Global Crisis and Banking in UAE

Lieutenant General Dhahi Khalfan Tamim, the Commander-in-Chief of Dubai Police, has never been known to shy away from speaking his mind on issues that concern the well being of Dubai and the UAE. Having led one of the most efficient police forces in the world for many years, he knows what he is talking about.

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Published: Wed 18 Mar 2009, 9:20 PM

Last updated: Mon 6 Apr 2015, 12:33 AM

In criticising some UAE banks for their liberal lending policies and their inept response to the global economic crisis resulting in huge losses for the industry, the Dubai Police chief has drawn attention to a problem that has lately acquired alarming proportions. The UAE has had its fair share of issues and problems since the global economic crisis blew up in our face.

With the financial and construction sectors in the UAE — two of the most critical areas of growth for the nation — slowing down, just as the rest of the world has, there have been some job losses and layoffs resulting in defaulting of loans. Apparently, there are so many defaulters that prisons have no room to keep them.

The police chief says this was a crisis waiting to happen as banks had been repeatedly warned that their policy of open-ended lending without restrictions and necessary guarantees could be a recipe for disaster. Of course, it goes without saying the police chief is not far off the mark in his analysis. However, lending is banks’ business. They can’t survive if they don’t. Besides, this is still a young country. Most banks in the country are relatively new players in the field and clearly hadn’t seen the current crisis coming.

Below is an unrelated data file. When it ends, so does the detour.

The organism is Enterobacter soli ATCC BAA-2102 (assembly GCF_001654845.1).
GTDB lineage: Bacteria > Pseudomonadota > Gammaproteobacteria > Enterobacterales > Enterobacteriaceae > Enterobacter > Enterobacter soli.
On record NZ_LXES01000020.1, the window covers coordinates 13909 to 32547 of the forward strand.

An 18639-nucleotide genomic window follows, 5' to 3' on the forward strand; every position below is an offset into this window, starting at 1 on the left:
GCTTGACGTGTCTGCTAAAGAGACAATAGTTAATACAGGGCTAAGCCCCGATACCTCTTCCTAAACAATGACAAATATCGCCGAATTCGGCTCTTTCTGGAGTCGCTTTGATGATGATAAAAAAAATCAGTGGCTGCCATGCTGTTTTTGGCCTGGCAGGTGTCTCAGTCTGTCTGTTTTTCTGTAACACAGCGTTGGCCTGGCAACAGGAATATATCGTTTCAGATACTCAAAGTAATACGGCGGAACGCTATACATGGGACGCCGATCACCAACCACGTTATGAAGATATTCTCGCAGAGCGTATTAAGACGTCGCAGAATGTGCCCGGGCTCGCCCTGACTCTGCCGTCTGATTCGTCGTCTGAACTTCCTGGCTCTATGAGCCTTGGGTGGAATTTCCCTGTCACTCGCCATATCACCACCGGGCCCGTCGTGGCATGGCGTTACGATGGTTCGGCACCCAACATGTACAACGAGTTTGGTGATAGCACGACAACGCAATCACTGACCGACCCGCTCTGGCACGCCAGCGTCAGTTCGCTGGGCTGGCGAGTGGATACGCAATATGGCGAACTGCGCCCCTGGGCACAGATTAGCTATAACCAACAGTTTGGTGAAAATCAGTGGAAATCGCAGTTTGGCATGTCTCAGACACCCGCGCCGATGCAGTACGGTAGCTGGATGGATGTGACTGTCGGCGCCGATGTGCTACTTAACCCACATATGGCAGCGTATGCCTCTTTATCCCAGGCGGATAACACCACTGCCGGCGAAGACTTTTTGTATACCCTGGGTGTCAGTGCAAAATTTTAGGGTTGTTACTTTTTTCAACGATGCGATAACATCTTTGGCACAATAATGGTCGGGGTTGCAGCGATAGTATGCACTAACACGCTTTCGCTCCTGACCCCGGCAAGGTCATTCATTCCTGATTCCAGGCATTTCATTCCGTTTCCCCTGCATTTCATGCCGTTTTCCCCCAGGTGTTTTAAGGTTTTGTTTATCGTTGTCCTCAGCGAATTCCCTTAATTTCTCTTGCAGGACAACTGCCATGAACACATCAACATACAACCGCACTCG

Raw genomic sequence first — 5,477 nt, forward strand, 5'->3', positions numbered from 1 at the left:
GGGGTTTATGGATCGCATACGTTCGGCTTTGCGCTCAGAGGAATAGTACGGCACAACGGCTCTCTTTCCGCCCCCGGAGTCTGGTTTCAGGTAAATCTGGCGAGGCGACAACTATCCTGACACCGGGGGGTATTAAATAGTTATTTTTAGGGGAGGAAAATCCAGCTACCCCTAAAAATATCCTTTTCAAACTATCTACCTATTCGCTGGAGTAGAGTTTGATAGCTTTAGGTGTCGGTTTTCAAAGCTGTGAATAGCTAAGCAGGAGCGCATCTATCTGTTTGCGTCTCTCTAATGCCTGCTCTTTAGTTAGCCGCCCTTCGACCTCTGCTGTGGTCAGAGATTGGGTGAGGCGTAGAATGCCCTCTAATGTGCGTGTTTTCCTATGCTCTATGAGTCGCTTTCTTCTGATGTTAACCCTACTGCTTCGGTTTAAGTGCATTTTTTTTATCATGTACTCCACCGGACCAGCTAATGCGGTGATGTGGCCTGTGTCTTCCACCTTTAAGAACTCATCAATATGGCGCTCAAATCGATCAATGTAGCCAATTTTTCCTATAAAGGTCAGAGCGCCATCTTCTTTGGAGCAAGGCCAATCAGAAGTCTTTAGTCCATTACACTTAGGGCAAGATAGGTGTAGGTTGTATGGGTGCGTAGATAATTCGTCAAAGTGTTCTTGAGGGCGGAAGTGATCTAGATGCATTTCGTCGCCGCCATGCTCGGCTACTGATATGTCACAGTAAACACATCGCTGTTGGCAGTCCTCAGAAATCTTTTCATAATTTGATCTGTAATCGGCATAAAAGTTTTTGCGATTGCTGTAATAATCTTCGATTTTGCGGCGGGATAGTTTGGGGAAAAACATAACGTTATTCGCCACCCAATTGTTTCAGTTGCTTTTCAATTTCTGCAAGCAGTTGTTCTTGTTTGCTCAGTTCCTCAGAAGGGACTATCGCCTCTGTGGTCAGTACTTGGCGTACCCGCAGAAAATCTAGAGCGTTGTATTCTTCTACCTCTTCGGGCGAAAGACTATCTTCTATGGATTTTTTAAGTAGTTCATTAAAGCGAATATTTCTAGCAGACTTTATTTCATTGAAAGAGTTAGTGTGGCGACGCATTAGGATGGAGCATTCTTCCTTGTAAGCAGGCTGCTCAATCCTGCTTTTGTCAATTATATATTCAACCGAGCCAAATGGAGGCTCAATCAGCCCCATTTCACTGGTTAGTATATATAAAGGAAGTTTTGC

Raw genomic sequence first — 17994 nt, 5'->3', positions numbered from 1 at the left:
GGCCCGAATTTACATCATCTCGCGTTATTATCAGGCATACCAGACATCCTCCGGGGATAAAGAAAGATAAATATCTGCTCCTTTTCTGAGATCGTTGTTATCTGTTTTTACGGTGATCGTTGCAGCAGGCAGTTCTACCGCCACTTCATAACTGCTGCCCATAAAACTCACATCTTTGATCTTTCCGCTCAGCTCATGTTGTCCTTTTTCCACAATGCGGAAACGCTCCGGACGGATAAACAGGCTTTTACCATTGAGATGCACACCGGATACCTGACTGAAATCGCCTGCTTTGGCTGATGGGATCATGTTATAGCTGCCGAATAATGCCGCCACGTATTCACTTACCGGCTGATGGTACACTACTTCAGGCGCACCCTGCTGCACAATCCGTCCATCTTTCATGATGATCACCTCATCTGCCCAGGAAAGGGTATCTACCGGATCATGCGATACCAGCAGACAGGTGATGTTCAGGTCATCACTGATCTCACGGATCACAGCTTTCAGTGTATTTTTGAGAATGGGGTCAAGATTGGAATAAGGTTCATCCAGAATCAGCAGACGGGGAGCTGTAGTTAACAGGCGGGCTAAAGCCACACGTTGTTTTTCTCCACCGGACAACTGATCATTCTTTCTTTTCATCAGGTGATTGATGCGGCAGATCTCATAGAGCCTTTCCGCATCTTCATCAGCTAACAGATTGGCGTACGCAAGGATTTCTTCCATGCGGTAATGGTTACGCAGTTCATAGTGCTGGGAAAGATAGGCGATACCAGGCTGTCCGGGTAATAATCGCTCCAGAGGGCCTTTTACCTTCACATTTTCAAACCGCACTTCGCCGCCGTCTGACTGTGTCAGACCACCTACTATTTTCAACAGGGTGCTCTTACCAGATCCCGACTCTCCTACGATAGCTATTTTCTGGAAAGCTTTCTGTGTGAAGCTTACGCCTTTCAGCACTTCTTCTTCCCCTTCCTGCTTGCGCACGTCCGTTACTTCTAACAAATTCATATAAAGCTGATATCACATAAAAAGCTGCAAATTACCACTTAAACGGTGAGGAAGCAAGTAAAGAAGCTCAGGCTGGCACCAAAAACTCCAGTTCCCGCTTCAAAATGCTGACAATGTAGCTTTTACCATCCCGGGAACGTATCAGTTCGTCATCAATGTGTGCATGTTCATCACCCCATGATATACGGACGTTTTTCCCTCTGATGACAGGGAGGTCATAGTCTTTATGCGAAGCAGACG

In fact, this is a crisis that is not unique to the UAE. The whole world is battling the disastrous effects of the economic crisis.

Even strong and seasoned economies like the US, Germany, France and Ireland are discovering how their banks recklessly lent without ensuring the credit worthiness of their borrowers.

However, there’s a critical difference between these countries and us. They have adequate legal mechanisms and safeguards in place to deal with bankruptcy issues and defaulters. This is what the UAE urgently needs. Banks in the UAE must draw right lessons from the current crisis to help themselves in months and years ahead.

Maybe banks, as Dhahi Khalfan suggests, need to offer a chance to defaulters to re-employ themselves and repay their debts. Also, dealing with such defaulters — most of whom affected by the world economic crisis — according to civil laws could help. In the end, we must be better prepared for the future.


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